Coming To a Laptop Near You?
SLI For Notebooks?
When asked if it was possible to make a gaming notebook with SLI cards, NVIDIA said that wouldn’t be a problem. The upcoming Alviso platforms will be PCIe enabled and therefore the mobile notebook cards can be paired together just like on the desktop side of things. While it is thought provoking to ponder such a system, it would be fairly impractical as battery life and the Thermal Design Power (TDP) would be points of issues. A single Geforce GO 6800 mobile GPU/Memory config is rated at ~45W TDP. Pairing two of these together would create just under 100W. For those of you wondering about entry level or mainstream GPU’s remember that it has been seen on the desktop side that two Geforce 6600 GT’s do not out perform a single 6800 Ultra. Therefore it is safe to assume the same to be true on the notebook side of things. Something else to ponder is the latest and greatest gaming notebook from Alienware. It has a battery life of less than 25 minutes when running DOOM3 with a single GPU — Imagine adding another! Great idea, but it doesn’t look like any OEM/ODM’s are going to produce an SLI notebook anytime soon.
nForce 5 — Dual Chipsets Again?
In Q4, 2004 NVIDIA locked in the Intel chipset licensing deal and began production of their first nForce Intel platform. Those familiar with the Nforce’s single chipset solutions might be shocked to see their Intel platform going back to a northbridge and a southbridge configuration. This is because the Intel Processors don’t have an integrated memory controller, so get used to having two chipsets back on the board. Nvidia plans on keeping the HyperTransport enabled for this Intel board and has some other goodies up their sleeves on how to make their board a winning solution. My close friend Fuad over at The Inq put together a piece about the technical aspects of the nForce 5 as told by his source. The chipset known internally as C19 still may or may not be call nForce5.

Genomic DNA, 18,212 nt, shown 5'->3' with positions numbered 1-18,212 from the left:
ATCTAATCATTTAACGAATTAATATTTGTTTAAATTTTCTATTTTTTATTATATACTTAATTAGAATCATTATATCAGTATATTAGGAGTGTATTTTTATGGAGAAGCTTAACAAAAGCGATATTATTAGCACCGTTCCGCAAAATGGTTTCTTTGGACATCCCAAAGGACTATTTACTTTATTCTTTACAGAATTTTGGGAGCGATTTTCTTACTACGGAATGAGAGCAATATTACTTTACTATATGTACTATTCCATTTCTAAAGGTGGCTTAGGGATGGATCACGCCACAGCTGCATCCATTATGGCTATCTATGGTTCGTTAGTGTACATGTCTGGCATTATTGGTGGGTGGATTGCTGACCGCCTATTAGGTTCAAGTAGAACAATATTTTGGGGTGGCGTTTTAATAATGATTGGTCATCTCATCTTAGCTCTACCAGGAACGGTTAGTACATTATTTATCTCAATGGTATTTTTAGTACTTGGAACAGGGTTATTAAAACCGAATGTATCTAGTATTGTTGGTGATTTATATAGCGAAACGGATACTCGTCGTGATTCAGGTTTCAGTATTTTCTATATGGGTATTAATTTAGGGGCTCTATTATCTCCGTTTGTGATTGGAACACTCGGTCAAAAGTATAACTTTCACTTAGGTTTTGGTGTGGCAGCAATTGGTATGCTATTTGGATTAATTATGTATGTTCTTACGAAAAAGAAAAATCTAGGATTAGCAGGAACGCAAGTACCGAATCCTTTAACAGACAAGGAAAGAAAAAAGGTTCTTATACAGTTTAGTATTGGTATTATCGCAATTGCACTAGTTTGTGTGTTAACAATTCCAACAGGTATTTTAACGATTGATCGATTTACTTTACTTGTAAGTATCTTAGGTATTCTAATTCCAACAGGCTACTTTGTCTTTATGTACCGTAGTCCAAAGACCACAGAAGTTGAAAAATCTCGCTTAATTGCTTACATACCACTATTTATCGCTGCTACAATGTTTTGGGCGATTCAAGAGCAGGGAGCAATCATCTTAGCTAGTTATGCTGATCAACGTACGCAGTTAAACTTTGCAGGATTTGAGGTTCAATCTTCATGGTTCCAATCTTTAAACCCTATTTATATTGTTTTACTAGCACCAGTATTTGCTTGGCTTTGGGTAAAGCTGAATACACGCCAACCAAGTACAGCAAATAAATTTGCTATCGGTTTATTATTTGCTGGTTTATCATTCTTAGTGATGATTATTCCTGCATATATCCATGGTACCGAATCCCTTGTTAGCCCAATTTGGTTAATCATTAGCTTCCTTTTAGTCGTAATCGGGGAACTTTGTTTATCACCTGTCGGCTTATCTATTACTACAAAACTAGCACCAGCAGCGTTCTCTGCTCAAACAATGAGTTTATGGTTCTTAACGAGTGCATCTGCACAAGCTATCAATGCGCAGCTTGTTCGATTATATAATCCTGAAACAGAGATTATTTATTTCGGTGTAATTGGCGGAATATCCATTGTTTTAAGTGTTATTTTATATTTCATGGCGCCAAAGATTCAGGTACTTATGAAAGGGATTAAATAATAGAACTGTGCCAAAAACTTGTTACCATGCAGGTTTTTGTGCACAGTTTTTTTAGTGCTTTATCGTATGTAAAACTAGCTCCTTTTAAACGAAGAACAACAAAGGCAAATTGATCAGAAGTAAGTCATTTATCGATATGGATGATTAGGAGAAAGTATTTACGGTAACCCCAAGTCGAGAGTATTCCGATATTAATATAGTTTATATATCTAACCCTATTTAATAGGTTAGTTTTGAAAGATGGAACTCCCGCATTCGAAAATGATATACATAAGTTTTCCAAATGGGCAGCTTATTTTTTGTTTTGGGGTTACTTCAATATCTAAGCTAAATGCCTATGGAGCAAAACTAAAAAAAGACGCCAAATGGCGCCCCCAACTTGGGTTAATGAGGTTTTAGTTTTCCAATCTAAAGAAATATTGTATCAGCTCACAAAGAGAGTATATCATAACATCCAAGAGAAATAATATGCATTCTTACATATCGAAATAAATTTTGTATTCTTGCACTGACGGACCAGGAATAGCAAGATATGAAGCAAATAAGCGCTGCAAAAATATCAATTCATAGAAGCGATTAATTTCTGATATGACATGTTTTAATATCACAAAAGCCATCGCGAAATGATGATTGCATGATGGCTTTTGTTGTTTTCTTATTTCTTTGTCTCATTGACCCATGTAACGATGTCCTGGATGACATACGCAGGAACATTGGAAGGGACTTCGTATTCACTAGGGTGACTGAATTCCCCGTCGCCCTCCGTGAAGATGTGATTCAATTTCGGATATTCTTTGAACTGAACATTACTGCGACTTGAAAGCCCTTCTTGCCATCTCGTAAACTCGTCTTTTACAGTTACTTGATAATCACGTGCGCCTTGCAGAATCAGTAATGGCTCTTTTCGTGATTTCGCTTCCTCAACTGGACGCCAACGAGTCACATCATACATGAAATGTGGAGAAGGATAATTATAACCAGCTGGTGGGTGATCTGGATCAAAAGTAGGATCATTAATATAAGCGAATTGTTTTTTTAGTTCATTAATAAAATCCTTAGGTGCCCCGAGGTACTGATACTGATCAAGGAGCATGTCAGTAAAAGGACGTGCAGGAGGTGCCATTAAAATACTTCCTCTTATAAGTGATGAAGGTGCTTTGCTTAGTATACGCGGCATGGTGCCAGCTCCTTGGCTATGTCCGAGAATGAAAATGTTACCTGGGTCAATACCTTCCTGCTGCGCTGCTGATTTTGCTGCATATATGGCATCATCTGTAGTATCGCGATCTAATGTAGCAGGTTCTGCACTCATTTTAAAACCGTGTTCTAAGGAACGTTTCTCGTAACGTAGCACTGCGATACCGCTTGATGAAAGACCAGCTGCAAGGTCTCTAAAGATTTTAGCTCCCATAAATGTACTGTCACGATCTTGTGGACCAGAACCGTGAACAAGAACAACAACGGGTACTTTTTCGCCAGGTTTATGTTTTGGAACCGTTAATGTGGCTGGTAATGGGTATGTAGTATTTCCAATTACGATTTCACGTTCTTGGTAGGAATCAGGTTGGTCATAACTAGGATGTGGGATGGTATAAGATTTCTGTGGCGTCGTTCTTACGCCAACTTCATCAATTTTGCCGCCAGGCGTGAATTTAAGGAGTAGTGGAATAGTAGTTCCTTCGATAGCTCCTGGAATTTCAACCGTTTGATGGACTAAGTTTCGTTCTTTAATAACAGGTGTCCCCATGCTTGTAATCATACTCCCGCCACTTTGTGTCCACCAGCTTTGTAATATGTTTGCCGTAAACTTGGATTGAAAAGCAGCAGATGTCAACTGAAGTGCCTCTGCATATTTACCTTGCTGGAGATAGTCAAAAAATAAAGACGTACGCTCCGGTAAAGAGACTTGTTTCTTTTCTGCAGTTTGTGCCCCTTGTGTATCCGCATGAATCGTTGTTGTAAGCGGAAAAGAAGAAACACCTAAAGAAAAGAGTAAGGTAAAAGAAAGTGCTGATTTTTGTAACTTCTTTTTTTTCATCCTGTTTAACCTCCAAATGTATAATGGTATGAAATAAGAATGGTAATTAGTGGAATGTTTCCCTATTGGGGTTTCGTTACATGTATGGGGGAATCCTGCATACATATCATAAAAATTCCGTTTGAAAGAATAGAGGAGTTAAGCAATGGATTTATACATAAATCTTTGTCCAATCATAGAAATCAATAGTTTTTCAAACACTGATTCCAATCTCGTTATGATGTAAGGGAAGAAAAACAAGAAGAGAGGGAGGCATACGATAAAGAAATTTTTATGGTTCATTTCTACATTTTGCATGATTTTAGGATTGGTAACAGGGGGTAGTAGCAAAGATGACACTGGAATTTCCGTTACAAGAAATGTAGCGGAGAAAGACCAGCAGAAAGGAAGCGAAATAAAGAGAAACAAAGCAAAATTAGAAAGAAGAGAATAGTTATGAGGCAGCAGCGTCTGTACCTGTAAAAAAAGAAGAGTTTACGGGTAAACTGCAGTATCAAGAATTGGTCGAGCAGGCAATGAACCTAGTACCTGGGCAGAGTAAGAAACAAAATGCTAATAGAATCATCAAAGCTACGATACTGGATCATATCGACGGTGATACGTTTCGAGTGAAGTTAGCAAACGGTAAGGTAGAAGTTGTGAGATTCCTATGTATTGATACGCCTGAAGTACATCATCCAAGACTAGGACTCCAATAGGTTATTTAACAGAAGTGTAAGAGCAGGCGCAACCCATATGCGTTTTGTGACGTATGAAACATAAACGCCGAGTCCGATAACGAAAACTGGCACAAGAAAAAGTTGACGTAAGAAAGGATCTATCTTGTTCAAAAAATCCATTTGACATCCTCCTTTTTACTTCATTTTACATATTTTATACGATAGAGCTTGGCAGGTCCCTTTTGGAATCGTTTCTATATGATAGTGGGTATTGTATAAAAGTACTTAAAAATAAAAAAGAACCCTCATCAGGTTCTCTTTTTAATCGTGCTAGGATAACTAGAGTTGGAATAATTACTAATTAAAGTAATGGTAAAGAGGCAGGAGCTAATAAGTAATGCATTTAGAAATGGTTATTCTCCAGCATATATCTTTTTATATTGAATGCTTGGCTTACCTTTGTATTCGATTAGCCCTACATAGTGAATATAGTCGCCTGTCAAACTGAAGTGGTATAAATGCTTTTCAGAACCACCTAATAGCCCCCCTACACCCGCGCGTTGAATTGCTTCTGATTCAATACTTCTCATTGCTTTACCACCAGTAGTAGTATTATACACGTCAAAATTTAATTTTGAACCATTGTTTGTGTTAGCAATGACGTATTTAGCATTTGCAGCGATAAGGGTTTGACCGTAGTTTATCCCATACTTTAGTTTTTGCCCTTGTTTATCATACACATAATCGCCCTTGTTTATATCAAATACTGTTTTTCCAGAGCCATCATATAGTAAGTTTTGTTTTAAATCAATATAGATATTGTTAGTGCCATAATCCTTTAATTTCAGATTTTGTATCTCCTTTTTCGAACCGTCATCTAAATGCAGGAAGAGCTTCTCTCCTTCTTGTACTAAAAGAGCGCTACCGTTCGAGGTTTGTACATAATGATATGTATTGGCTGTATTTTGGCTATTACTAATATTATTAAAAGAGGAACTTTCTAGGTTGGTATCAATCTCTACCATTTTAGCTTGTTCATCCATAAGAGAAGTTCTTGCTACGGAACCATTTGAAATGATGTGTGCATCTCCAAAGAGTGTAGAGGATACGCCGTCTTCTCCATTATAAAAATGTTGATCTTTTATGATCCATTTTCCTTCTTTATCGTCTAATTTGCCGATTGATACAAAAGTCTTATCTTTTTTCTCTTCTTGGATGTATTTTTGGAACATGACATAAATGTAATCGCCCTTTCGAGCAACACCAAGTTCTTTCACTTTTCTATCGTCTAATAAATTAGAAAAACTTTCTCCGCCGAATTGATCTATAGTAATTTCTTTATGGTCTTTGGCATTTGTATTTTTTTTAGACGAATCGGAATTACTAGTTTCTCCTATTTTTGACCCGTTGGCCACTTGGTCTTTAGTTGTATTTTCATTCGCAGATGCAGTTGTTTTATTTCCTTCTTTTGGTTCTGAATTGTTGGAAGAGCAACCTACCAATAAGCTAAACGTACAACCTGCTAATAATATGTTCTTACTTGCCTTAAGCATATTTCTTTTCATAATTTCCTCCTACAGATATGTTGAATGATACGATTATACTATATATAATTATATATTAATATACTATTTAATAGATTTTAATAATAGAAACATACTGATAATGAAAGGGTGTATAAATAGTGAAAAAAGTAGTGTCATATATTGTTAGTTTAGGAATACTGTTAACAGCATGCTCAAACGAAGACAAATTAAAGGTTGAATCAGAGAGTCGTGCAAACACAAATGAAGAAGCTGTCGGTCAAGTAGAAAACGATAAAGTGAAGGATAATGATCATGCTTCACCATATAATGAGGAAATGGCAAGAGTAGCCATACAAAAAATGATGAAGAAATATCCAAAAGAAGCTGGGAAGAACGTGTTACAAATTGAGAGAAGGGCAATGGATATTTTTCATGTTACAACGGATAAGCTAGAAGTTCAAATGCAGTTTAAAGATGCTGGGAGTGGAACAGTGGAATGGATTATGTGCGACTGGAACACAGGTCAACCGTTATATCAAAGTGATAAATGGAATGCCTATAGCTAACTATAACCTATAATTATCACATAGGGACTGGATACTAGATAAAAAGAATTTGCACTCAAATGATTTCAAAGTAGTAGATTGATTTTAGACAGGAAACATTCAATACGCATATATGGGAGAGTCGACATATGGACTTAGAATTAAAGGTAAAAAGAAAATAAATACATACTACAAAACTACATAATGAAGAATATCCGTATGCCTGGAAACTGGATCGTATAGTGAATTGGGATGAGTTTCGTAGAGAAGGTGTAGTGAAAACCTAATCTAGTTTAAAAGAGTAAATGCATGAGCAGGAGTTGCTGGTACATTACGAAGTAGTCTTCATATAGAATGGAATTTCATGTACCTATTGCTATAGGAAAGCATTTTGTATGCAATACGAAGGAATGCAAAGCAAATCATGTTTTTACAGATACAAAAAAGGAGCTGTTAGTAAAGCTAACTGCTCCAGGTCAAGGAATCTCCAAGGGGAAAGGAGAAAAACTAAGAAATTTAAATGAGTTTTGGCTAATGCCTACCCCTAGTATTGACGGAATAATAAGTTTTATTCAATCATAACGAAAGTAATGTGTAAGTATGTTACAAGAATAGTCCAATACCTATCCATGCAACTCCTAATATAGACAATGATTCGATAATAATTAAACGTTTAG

Looks like NVIDIA is bringing back their SoundStorm audio solution in the near future. NVIDIA CEO Jen-Hsun Huang addressed questions about the SoundStorm audio solution and made it sound clear that version 2 was on the way. What he failed to mention was how we would be seeing it. It could be built into the chipset or GPU and used via a stand alone card. He was quoted as saying that everyone was “going to be surprised at how it shows up”, so we will stop guessing and see what NVIDIA comes out with. Don’t be surprised to see SoundStorm 2 to roll out before the launch of the PlayStation 3, which The Inq noted would be launched in spring 2006 in Japan. So, if you were looking for SoundStorm 2 to be rolled out in the near future don’t hold your breath.
XLI or SLI?
While talking to various Tier 2 motherboard manufactures it seems like they were left out when it came to SLI implementation. While Tier 1 manufacturers like ASUS use a traditional “NVIDIA like” design with a bridge mating the two cards for SLI to be functional, we heard that it is not needed. Some motherboard manufacturers best left unnamed have found a way to enable SLI through the PCIe BUS. NVIDIA told us that the bridge on top of the cards allows for up to 1GB/Sec of data travel and helps other sources had very different comments. Seems like you will be seeing various Tier 2 SLI motherboards coming out that don’t need the bridge link. Since they don’t follow the SLI design they can’t be certified by NVIDIA and therefore dubbed XLI. It will be interesting to see how XLI fares versus SLI as they are two radically different designs that do the same thing.